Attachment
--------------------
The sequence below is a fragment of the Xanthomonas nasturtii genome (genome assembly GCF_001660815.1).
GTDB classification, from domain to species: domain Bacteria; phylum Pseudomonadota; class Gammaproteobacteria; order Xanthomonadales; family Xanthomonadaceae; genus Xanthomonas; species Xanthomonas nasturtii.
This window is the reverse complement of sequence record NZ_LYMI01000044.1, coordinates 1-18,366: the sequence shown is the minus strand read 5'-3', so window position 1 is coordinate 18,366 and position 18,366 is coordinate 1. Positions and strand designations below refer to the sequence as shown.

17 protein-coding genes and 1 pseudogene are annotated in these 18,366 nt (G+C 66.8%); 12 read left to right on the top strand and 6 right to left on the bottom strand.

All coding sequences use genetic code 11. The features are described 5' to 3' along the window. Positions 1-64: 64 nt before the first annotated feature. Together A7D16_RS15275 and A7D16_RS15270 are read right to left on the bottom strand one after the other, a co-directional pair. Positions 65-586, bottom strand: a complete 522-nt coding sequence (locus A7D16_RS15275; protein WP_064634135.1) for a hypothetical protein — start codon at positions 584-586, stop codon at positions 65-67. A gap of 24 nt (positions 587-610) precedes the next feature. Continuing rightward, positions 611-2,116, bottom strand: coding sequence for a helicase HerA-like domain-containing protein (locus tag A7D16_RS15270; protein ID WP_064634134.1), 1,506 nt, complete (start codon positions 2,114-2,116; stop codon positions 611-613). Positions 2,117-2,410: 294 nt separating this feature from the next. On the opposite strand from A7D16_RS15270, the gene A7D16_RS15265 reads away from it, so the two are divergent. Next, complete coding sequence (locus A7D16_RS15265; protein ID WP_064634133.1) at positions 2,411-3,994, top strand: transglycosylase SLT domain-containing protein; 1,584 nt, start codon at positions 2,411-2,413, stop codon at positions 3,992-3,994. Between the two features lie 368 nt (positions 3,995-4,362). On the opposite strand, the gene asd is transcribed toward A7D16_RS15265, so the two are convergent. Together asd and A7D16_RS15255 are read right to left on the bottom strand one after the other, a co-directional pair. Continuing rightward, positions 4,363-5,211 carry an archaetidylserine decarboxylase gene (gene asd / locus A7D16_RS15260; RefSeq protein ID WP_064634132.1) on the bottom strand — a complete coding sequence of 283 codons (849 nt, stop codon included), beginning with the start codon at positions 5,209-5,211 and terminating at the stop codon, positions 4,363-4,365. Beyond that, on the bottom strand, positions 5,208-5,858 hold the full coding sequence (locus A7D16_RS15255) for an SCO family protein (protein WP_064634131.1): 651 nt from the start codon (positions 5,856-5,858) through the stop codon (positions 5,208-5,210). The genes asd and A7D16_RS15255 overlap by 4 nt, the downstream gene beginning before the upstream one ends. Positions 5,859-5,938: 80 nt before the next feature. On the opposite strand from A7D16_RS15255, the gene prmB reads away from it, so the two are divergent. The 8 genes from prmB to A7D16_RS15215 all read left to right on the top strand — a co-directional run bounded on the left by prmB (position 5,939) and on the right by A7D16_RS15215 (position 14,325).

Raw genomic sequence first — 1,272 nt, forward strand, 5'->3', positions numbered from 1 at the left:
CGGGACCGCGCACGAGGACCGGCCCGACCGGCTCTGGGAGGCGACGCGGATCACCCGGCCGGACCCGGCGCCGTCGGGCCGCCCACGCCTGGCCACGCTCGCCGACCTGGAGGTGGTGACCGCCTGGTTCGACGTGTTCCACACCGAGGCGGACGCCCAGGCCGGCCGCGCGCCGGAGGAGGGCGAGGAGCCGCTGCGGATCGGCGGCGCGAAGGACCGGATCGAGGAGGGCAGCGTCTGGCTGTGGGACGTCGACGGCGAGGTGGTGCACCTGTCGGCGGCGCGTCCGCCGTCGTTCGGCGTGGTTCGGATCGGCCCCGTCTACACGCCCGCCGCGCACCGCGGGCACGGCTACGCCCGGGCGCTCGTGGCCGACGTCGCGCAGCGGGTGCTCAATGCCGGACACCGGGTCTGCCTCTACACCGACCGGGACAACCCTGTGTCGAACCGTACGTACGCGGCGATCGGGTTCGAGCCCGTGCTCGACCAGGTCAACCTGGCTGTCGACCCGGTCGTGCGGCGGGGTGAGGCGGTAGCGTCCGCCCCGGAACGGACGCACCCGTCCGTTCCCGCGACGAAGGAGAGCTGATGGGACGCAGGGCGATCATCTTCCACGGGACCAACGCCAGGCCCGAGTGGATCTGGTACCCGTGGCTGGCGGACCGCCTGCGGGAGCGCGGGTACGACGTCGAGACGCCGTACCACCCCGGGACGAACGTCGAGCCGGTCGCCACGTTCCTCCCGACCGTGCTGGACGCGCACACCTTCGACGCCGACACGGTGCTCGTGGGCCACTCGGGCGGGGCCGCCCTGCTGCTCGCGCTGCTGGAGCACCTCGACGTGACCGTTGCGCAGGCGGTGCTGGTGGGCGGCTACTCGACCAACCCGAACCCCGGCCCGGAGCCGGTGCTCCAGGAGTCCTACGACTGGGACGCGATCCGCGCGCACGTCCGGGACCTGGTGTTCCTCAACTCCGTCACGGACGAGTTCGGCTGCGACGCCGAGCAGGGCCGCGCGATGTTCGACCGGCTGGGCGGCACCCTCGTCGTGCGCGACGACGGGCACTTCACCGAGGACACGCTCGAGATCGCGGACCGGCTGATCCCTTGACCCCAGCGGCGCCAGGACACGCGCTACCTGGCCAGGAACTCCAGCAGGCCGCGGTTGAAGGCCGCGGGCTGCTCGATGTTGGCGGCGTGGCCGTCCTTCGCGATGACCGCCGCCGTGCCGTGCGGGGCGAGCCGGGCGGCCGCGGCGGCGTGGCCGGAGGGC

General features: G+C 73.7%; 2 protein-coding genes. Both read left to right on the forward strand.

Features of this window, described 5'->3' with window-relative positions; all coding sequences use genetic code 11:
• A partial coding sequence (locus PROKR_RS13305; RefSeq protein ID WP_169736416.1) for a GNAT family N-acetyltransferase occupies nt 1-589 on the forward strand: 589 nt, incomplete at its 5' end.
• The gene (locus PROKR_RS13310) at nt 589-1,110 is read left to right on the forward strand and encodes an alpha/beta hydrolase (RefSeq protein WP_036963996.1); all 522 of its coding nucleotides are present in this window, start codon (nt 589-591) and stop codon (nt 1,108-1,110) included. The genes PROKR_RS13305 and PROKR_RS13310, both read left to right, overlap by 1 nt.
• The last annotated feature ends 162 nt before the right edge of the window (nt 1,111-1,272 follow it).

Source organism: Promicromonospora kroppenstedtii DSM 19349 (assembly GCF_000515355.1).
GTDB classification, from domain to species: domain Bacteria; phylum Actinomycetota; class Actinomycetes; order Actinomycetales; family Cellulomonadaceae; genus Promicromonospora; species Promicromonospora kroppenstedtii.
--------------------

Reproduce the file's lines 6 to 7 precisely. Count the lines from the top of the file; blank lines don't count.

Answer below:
Raw genomic sequence first — 1,272 nt, forward strand, 5'->3', positions numbered from 1 at the left:
CGGGACCGCGCACGAGGACCGGCCCGACCGGCTCTGGGAGGCGACGCGGATCACCCGGCCGGACCCGGCGCCGTCGGGCCGCCCACGCCTGGCCACGCTCGCCGACCTGGAGGTGGTGACCGCCTGGTTCGACGTGTTCCACACCGAGGCGGACGCCCAGGCCGGCCGCGCGCCGGAGGAGGGCGAGGAGCCGCTGCGGATCGGCGGCGCGAAGGACCGGATCGAGGAGGGCAGCGTCTGGCTGTGGGACGTCGACGGCGAGGTGGTGCACCTGTCGGCGGCGCGTCCGCCGTCGTTCGGCGTGGTTCGGATCGGCCCCGTCTACACGCCCGCCGCGCACCGCGGGCACGGCTACGCCCGGGCGCTCGTGGCCGACGTCGCGCAGCGGGTGCTCAATGCCGGACACCGGGTCTGCCTCTACACCGACCGGGACAACCCTGTGTCGAACCGTACGTACGCGGCGATCGGGTTCGAGCCCGTGCTCGACCAGGTCAACCTGGCTGTCGACCCGGTCGTGCGGCGGGGTGAGGCGGTAGCGTCCGCCCCGGAACGGACGCACCCGTCCGTTCCCGCGACGAAGGAGAGCTGATGGGACGCAGGGCGATCATCTTCCACGGGACCAACGCCAGGCCCGAGTGGATCTGGTACCCGTGGCTGGCGGACCGCCTGCGGGAGCGCGGGTACGACGTCGAGACGCCGTACCACCCCGGGACGAACGTCGAGCCGGTCGCCACGTTCCTCCCGACCGTGCTGGACGCGCACACCTTCGACGCCGACACGGTGCTCGTGGGCCACTCGGGCGGGGCCGCCCTGCTGCTCGCGCTGCTGGAGCACCTCGACGTGACCGTTGCGCAGGCGGTGCTGGTGGGCGGCTACTCGACCAACCCGAACCCCGGCCCGGAGCCGGTGCTCCAGGAGTCCTACGACTGGGACGCGATCCGCGCGCACGTCCGGGACCTGGTGTTCCTCAACTCCGTCACGGACGAGTTCGGCTGCGACGCCGAGCAGGGCCGCGCGATGTTCGACCGGCTGGGCGGCACCCTCGTCGTGCGCGACGACGGGCACTTCACCGAGGACACGCTCGAGATCGCGGACCGGCTGATCCCTTGACCCCAGCGGCGCCAGGACACGCGCTACCTGGCCAGGAACTCCAGCAGGCCGCGGTTGAAGGCCGCGGGCTGCTCGATGTTGGCGGCGTGGCCGTCCTTCGCGATGACCGCCGCCGTGCCGTGCGGGGCGAGCCGGGCGGCCGCGGCGGCGTGGCCGGAGGGC